AS WITH ANY DECENT travel narrative, in Across the Yucatan by Lawrence F. Lihosit, the reader ultimately learns more about the author than the region visited. This is surely to be expected, as the author is, in essence, an intermediary between reader and place traveled. Nevertheless any reader of this compact narrative will be struck as to what degree this holds true. Mr. Lihosit’s writing is terse, his humor pointed and occasionally flagrantly schmaltzy. But the book is genuine, and obviously genuinely written from the heart.
Mr. Lihosit’s adventures begin when he receives an unexpected “windfall” (tax-return) and decides to take some of his family to the Yucatan, in Mexico, on the advice of his Mexican-born wife. Mr. Lihosit had spent time in this part of the world as a younger man. He speaks fluent Spanish. This is all to the reader’s benefit. Work circumstances don’t allow him to travel with his wife, so he decides to take his two teenaged sons, Zeke and Anson. Although neither boy is overly confident in his Spanish, Anson the younger one is less so. The reader soon discovers that one of the main motivations for taking this trip is to get them speaking Español. Lihosit’s efforts at trying to persuade the boys do so successfully towards the end provide for some of the sharpest wordplay in the book.
The three Lihosits travels take them from Cancun to Tulum to Merida and the ruins of Chichen Itza, and points nearby. They swim in the ocean, buy gewgaws, visit with locals and ride on innumerable buses. Throughout, Mr. Lihosit offers commentary on the history of the ruins, the people or the region being visited. These, too, are some of the best parts of the book. However as with any book there are positives and negatives. Here are a few of both, in brief.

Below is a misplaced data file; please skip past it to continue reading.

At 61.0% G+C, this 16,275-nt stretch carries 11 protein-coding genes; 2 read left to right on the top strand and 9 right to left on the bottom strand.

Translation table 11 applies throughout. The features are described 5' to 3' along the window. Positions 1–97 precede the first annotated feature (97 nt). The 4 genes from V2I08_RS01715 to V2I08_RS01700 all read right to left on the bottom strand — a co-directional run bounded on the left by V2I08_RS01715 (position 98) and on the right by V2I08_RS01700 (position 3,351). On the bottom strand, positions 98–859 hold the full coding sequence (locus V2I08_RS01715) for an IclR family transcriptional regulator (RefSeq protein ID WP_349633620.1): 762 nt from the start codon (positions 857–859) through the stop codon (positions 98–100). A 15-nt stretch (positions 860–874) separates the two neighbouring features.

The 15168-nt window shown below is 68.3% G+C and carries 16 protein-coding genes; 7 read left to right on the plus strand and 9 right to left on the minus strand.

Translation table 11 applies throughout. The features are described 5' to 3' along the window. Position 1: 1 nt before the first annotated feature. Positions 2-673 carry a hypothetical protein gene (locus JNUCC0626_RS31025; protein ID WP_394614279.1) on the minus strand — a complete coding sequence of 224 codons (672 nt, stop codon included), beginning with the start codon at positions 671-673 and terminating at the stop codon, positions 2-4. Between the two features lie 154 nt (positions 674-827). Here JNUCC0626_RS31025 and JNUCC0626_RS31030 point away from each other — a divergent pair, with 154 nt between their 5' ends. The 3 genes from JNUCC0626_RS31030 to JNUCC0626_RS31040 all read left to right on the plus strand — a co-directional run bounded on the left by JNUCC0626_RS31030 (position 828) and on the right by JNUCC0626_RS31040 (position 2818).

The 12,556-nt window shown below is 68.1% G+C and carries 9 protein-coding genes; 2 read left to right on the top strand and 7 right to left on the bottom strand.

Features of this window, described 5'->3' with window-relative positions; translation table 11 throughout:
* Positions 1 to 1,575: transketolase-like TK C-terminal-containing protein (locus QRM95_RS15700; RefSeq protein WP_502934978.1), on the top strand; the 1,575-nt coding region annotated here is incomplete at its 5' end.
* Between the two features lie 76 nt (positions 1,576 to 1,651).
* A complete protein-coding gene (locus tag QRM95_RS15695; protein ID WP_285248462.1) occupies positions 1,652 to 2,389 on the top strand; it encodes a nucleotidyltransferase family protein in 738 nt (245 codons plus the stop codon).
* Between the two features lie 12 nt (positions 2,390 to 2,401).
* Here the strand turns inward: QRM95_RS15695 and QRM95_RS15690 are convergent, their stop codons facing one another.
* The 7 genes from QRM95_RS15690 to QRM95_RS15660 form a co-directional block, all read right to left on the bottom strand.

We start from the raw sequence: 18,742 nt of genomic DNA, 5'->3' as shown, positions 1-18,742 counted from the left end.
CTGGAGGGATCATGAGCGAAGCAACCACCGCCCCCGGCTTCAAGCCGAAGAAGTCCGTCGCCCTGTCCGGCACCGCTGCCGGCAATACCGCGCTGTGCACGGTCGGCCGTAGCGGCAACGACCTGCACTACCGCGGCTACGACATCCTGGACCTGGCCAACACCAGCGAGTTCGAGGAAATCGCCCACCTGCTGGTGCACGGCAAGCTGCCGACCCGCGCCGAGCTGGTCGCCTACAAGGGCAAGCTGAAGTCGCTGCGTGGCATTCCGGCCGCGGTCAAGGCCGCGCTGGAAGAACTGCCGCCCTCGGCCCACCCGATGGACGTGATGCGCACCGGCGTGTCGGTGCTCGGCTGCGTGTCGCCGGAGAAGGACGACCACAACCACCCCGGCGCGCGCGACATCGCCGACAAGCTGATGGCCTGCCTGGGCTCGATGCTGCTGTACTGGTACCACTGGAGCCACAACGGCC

The bad news. Mr. Lihosit’s writing alternates from the Tom Sawyerishly hokey to clear, elegant prose sometimes in the same paragraph. For example, a cave is described as being “just down the road a spell.” Such a description is highly colloquial. However, in the same paragraph, a bird “takes wing” instead of just flying off. This incongruent mix of slang and literary formality can be difficult to reconcile. And here are some examples of what I mean by hokey: Anson is described at one point as being “as busy as a one-armed wallpaper hanger”; a group event is portrayed as “trying to trim whiskers off the man in the moon”; and someone’s face was “beet red and blowing like a bull snake at a barking dog.”
The good news. None of the aforementioned matters. It’s still a good book, and fun to read. Mr. Lihosit is at his best when writing about the history of Mayan civilization, the current political situation in Yucatan cities, pre-Colombian games and the fortunes of the indigenous people who still struggle to eke out a living in the region. His knowledge of the language gives him a decided advantage over other “travelers” to the area. During their travels, he and his boys meet topless European sunbathers, native speakers of Mayab, fellow Americans displaced by choice, opportunity or circumstance, and of course, ordinary Yucatan Mexicans themselves. In fact, it’s just precisely these encounters that lend the book the majority of its appeal. In short, Mr. Lihosit’s love for life is obvious, and comes through on the first page. It’s a fun book, and recommended to anyone with plans to visit this region.
Blaine Comeaux works in the field of elections for the City of Mesa, Arizona. His own book is entitled Two Years in the Kingdom, The Adventures of an American Peace Corps Volunteer in Northeast Thailand, available on Amazon.com. He can be contacted at firstname.lastname@example.org.